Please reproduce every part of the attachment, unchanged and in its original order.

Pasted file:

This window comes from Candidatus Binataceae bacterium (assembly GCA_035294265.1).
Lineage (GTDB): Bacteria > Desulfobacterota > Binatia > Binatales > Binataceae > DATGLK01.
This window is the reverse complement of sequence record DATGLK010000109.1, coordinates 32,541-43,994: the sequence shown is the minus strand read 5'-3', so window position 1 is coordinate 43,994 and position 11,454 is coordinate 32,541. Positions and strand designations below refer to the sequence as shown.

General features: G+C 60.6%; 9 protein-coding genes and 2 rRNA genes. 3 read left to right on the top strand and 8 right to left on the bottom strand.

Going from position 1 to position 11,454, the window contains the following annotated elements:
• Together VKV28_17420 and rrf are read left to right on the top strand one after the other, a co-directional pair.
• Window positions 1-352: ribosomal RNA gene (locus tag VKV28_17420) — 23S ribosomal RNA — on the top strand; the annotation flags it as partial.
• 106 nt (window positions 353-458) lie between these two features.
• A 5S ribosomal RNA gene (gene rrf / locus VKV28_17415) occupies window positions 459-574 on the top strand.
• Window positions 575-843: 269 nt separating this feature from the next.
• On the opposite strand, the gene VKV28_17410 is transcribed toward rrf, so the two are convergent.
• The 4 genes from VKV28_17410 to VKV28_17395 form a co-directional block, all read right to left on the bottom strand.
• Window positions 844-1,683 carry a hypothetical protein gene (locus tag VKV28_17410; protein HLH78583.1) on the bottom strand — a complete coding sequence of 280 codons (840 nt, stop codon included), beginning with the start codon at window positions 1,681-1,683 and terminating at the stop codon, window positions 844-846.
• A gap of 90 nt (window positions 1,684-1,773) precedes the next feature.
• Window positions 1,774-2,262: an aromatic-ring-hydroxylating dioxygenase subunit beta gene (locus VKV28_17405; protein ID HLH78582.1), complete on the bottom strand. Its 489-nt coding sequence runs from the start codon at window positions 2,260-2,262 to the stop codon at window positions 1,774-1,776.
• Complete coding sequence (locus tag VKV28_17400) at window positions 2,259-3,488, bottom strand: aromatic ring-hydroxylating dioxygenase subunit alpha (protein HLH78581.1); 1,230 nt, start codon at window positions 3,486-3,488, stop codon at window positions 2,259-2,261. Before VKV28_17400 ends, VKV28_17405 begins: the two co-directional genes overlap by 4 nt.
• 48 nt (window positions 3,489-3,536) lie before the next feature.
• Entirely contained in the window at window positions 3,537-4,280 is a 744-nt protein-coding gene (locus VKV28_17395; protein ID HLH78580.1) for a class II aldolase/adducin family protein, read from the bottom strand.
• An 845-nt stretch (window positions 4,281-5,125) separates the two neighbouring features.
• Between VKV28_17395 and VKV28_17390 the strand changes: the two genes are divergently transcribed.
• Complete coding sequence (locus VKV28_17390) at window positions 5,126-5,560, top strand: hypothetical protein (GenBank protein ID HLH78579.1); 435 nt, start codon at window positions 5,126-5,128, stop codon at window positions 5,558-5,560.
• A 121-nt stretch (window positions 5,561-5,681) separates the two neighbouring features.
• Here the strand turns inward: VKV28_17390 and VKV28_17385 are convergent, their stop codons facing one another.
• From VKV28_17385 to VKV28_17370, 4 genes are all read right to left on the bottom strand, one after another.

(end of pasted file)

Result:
This window comes from Candidatus Binataceae bacterium (assembly GCA_035294265.1).
Lineage (GTDB): Bacteria > Desulfobacterota > Binatia > Binatales > Binataceae > DATGLK01.
This window is the reverse complement of sequence record DATGLK010000109.1, coordinates 32,541-43,994: the sequence shown is the minus strand read 5'-3', so window position 1 is coordinate 43,994 and position 11,454 is coordinate 32,541. Positions and strand designations below refer to the sequence as shown.

General features: G+C 60.6%; 9 protein-coding genes and 2 rRNA genes. 3 read left to right on the top strand and 8 right to left on the bottom strand.

Going from position 1 to position 11,454, the window contains the following annotated elements:
• Together VKV28_17420 and rrf are read left to right on the top strand one after the other, a co-directional pair.
• Window positions 1-352: ribosomal RNA gene (locus tag VKV28_17420) — 23S ribosomal RNA — on the top strand; the annotation flags it as partial.
• 106 nt (window positions 353-458) lie between these two features.
• A 5S ribosomal RNA gene (gene rrf / locus VKV28_17415) occupies window positions 459-574 on the top strand.
• Window positions 575-843: 269 nt separating this feature from the next.
• On the opposite strand, the gene VKV28_17410 is transcribed toward rrf, so the two are convergent.
• The 4 genes from VKV28_17410 to VKV28_17395 form a co-directional block, all read right to left on the bottom strand.
• Window positions 844-1,683 carry a hypothetical protein gene (locus tag VKV28_17410; protein HLH78583.1) on the bottom strand — a complete coding sequence of 280 codons (840 nt, stop codon included), beginning with the start codon at window positions 1,681-1,683 and terminating at the stop codon, window positions 844-846.
• A gap of 90 nt (window positions 1,684-1,773) precedes the next feature.
• Window positions 1,774-2,262: an aromatic-ring-hydroxylating dioxygenase subunit beta gene (locus VKV28_17405; protein ID HLH78582.1), complete on the bottom strand. Its 489-nt coding sequence runs from the start codon at window positions 2,260-2,262 to the stop codon at window positions 1,774-1,776.
• Complete coding sequence (locus tag VKV28_17400) at window positions 2,259-3,488, bottom strand: aromatic ring-hydroxylating dioxygenase subunit alpha (protein HLH78581.1); 1,230 nt, start codon at window positions 3,486-3,488, stop codon at window positions 2,259-2,261. Before VKV28_17400 ends, VKV28_17405 begins: the two co-directional genes overlap by 4 nt.
• 48 nt (window positions 3,489-3,536) lie before the next feature.
• Entirely contained in the window at window positions 3,537-4,280 is a 744-nt protein-coding gene (locus VKV28_17395; protein ID HLH78580.1) for a class II aldolase/adducin family protein, read from the bottom strand.
• An 845-nt stretch (window positions 4,281-5,125) separates the two neighbouring features.
• Between VKV28_17395 and VKV28_17390 the strand changes: the two genes are divergently transcribed.
• Complete coding sequence (locus VKV28_17390) at window positions 5,126-5,560, top strand: hypothetical protein (GenBank protein ID HLH78579.1); 435 nt, start codon at window positions 5,126-5,128, stop codon at window positions 5,558-5,560.
• A 121-nt stretch (window positions 5,561-5,681) separates the two neighbouring features.
• Here the strand turns inward: VKV28_17390 and VKV28_17385 are convergent, their stop codons facing one another.
• From VKV28_17385 to VKV28_17370, 4 genes are all read right to left on the bottom strand, one after another.